A guide to Pussy Riot’s oeuvre

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MOSCOW (AP) - Given how world famous Pussy Riot has become, people are sometimes surprised to learn that the entire oeuvre of the women’s punk band is made up of six songs and five videos.

Badly recorded, based on simple riffs and scream-like singing, the feminist singers were dismissed by many critics and listeners as amateur, provocative and obscene.

But the performance and release of each song’s video mirrored important steps in the rise of the opposition movement in Russia that protested Vladimir Putin’s return to power as president.

By Friday, when three members of the group were convicted of hooliganism for performing a “punk prayer” in Moscow’s main cathedral in February to protest the Russian Orthodox Church’s support of Putin, it was clear the group also has won support around the world, including from stars such as Madonna and Paul McCartney and Amnesty International.

The band consists of at least 10 members who always performed in balaclavas so the identities of only the three who were convicted are publicly known.

Here is a guide to Pussy Riot’s songs, including one released Friday just hours before the Moscow court sentenced those three members to two years in prison.

“RELEASE THE COBBLESTONES”

The group’s first song and video are released on Nov. 7 _ the anniversary of the 1917 Bolshevik revolution.

A month earlier, Prime Minister Putin announces that he and his protege, President Dmitry Medvedev, will swap jobs, giving Putin the top government post again. The announcement is followed by regional elections that the Kremlin’s United Russia party wins by a landslide. Observers and government critics cry fraud, and online protests soon become widespread street demonstrations.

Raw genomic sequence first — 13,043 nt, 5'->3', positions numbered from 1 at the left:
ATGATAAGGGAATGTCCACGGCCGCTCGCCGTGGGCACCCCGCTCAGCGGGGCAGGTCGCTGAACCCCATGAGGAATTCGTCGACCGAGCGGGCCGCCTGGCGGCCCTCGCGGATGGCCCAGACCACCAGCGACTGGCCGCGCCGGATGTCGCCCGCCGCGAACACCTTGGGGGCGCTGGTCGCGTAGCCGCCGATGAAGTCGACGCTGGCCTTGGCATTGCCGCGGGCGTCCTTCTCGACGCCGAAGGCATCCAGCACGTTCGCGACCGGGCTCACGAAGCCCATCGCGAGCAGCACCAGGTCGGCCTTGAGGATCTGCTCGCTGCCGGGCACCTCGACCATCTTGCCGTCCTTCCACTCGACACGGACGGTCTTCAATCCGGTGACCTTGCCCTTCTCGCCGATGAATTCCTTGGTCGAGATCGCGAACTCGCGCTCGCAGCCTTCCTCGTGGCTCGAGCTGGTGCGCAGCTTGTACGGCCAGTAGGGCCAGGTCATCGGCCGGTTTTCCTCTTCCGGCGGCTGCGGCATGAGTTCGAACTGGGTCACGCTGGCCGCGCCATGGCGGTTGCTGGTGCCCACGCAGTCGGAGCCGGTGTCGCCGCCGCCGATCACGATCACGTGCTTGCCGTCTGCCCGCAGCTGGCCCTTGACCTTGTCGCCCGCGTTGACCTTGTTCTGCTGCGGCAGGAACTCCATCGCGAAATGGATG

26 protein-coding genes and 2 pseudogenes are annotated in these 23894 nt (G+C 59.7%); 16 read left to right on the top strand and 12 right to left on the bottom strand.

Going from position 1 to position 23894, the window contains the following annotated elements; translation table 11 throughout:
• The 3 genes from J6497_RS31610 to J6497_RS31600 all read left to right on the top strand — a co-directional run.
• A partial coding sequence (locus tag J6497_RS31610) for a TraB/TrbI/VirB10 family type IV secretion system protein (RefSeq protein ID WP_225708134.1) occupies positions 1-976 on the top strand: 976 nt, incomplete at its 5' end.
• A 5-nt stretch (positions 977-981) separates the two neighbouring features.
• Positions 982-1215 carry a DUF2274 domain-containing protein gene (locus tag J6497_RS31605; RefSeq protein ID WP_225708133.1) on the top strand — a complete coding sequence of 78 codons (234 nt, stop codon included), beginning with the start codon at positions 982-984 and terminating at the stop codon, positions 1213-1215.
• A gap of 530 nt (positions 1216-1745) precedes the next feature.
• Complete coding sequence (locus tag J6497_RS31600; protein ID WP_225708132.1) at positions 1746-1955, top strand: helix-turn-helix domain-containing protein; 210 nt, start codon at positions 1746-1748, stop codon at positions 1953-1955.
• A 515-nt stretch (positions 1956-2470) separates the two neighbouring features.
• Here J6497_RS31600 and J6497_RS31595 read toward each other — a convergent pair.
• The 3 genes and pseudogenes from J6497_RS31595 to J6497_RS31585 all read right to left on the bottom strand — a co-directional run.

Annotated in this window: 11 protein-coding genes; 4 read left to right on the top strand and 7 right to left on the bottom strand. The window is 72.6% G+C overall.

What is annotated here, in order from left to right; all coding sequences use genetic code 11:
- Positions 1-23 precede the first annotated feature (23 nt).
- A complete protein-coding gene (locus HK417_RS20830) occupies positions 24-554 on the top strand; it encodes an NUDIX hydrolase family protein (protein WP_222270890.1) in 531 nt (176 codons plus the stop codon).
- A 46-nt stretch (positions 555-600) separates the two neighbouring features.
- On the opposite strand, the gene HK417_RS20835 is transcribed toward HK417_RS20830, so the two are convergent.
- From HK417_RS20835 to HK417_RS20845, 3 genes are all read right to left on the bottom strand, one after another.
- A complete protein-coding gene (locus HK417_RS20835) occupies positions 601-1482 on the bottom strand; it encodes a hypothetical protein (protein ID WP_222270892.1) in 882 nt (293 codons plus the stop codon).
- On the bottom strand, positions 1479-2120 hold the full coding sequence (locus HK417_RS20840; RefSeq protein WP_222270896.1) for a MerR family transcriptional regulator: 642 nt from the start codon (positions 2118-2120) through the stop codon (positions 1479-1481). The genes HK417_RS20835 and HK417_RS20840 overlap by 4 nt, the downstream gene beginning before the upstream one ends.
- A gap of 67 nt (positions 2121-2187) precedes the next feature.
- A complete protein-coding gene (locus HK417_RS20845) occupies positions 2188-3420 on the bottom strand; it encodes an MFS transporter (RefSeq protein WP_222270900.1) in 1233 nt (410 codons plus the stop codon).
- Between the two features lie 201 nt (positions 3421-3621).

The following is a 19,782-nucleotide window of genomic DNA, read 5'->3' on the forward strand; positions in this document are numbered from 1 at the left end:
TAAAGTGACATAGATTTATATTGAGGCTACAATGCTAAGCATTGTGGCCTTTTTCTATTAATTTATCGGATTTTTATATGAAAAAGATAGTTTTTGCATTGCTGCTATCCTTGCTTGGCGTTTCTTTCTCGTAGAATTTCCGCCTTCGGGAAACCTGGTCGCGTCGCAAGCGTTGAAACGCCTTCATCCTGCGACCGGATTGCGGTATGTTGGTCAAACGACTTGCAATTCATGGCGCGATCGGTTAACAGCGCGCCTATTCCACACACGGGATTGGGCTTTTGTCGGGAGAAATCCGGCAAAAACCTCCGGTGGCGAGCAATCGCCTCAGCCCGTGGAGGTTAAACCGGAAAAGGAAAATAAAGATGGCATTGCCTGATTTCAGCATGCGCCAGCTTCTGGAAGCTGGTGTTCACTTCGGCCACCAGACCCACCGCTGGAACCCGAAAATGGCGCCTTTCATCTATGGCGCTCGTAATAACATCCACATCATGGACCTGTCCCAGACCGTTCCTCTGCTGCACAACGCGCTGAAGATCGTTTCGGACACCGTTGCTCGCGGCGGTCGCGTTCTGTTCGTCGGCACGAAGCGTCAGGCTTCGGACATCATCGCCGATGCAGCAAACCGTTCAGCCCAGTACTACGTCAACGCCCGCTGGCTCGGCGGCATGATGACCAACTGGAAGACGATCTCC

The Pussy Riot song recommends that Russians protest the upcoming parliamentary elections _ and throw cobblestones during street protests because “ballots will be used as toilet paper,” the group said on its blog.

The song’s most quoted line says that “Egyptian air is healthy for your lungs/Turn Red Square into Tahrir” _ the focal point of Egypt’s uprising that toppled President Hosni Mubarak in 2011.

The song’s video is compiled from footage of band members singing and twanging guitars from the top of subway and trolley cars. The blog says the group was formed after its members “understood that after the Arab Spring Russia lacks political and sexual liberation, boldness, a feminist whip and a woman president.” From the very start, the group’s members do not disclose their real names and sport their now trademark balaclavas and brightly colored miniskirts.

“KROPOTKIN VODKA”

Dedicated to Pyotr Kropotkin, a 19th-century Russian prince and one of the founders of anarchism, the song advocates the “toppling of the Kremlin bastards” and “Death to prison, freedom to protests.”

It is videotaped during the band’s unannounced performances in posh restaurants and boutiques, during which band members uses fire extinguishers to put out fires they have started.

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